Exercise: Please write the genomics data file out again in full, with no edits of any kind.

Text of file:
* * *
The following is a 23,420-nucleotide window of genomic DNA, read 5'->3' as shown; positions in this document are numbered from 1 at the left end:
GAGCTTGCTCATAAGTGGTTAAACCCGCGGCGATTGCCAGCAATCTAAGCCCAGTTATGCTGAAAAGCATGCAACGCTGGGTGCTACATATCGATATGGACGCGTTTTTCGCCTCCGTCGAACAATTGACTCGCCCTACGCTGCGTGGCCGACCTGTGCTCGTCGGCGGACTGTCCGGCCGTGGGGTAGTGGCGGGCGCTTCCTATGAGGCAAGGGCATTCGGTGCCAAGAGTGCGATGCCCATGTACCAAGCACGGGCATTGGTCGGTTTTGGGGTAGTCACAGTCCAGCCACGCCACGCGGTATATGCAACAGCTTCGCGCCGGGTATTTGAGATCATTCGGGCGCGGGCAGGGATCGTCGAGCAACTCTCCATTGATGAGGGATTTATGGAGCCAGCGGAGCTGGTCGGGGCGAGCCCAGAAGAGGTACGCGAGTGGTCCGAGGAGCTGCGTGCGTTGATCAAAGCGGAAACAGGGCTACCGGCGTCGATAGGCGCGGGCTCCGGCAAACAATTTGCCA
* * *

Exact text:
The following is a 23,420-nucleotide window of genomic DNA, read 5'->3' as shown; positions in this document are numbered from 1 at the left end:
GAGCTTGCTCATAAGTGGTTAAACCCGCGGCGATTGCCAGCAATCTAAGCCCAGTTATGCTGAAAAGCATGCAACGCTGGGTGCTACATATCGATATGGACGCGTTTTTCGCCTCCGTCGAACAATTGACTCGCCCTACGCTGCGTGGCCGACCTGTGCTCGTCGGCGGACTGTCCGGCCGTGGGGTAGTGGCGGGCGCTTCCTATGAGGCAAGGGCATTCGGTGCCAAGAGTGCGATGCCCATGTACCAAGCACGGGCATTGGTCGGTTTTGGGGTAGTCACAGTCCAGCCACGCCACGCGGTATATGCAACAGCTTCGCGCCGGGTATTTGAGATCATTCGGGCGCGGGCAGGGATCGTCGAGCAACTCTCCATTGATGAGGGATTTATGGAGCCAGCGGAGCTGGTCGGGGCGAGCCCAGAAGAGGTACGCGAGTGGTCCGAGGAGCTGCGTGCGTTGATCAAAGCGGAAACAGGGCTACCGGCGTCGATAGGCGCGGGCTCCGGCAAACAATTTGCCA